E Paul Goldenberg
I couldn’t resist saying hi, too. It’s fun to note that one of the things that drove us to think about the computer version is that kids were leafing through the units, doing all the puzzles, and having them all “used up” before they’d finished the work that surrounds them. That didn’t actually “ruin” the lessons, but did get us thinking that we should have a ready supply of more! The fact that the puzzles are not frills—they reflect and rehears the content /and/ the important mathematical habits of mind (a.k.a. mathematical practice)—meant that providing more of them could reasonably be expected to serve our students’ interests.
Brian Drayton
Interesting video.
I am curious about the scripts that the students read to model mathematical discourse: When are they used? Just listening to the video, I can’t quite envision how their use would be natural in the context of the problem-solving orientation of the curriculum.
June Mark
Managing Project Director
Hi Brian, Thanks for your question. The student dialogues are integrated in our lessons, and they are used to model the thinking and discussion we want to develop and encourage in students. Often, students read a dialogue after they’ve had an opportunity to work on a problem themselves. Sometimes, they are asked to extend the thinking of the students working on a problem, and other times they are asked to make sense of students’ reasoning in a dialogue. To see an example of one of our student dialogues, see page 2 at the following link: http://ttalgebra.edc.org/sites/ttalgebra.edc.or...
Also our companion teacher professional book, Making Sense of Algebra http://www.heinemann.com/products/E05301.aspx has a chapter about discussions and dialogues. Hope this helps to answer your question. thanks, june
E Paul Goldenberg
Hi Brian, You might also find it interesting to see how these dialogues are used in another context, one created as professional development for teachers but with crafted (i.e., fictional) dialogues with student voices. In a sense, there /is/ something “unnatural” about the kids’ voices in the dialogues. Nobody is to think they’re real kids. But the idea is to represent real issues that come up and model what /can/ be discussed and what a mathematical conversation /can/ look like.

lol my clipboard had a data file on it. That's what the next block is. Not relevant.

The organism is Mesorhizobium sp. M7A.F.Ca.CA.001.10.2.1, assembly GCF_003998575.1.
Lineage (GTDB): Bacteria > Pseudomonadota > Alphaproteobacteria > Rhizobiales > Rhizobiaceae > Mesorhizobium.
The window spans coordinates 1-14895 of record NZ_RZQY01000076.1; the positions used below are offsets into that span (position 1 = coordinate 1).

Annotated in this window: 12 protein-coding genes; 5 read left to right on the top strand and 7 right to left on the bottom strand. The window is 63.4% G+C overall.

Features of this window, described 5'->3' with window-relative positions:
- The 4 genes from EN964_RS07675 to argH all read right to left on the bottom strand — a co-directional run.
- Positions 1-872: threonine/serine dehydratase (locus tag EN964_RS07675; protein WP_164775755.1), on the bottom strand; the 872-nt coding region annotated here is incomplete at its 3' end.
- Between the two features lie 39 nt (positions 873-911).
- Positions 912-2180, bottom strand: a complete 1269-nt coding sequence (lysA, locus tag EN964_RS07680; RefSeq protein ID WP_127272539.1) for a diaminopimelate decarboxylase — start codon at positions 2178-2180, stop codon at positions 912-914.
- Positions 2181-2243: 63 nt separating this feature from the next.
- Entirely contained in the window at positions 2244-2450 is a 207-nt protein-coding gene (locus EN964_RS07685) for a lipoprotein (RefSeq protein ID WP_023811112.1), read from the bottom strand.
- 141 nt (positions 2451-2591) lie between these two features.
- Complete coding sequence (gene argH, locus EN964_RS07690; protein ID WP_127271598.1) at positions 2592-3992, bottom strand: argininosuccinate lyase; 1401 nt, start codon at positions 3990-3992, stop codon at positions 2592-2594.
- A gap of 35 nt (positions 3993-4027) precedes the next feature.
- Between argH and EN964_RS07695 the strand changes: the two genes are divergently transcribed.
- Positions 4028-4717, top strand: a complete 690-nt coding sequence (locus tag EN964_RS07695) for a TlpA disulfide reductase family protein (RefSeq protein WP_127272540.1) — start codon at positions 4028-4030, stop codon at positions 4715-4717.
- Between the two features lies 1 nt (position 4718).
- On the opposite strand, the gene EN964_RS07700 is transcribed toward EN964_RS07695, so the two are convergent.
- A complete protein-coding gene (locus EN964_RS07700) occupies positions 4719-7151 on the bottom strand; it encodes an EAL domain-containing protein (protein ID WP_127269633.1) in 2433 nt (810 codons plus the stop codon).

Marty Gartzman
Thanks, June and Paul, for posting the video. Inspired me to finally order a set!
June Mark
Managing Project Director
Thanks for the support Marty. It’s always great to hear from you.
Gerald Kulm
You mention that students feel more like spending time with a puzzle vs a problem (or exercise?). Are there other specific behaviors that identify when a student is seeing a task as a puzzle? That is, how do I know if I am posing a puzzle or a problem to a student? Back to the old question of defining what is a math problem – problems for some are simply exercises for others. Is the same thing true of puzzles – if not, why not>
Mary Fries
Great question! Thanks! Paul responds in detail below.
In short, “The characteristic of a puzzle is that you’re quite sure at the outset that you /can/ solve it, if you can just find some way to start.”
E Paul Goldenberg
Thanks, Mary. For some reason, I have “+ Reply” links only for a very few of the comments here, so I had to respond as if my comment were entirely spontaneous and new.
E Paul Goldenberg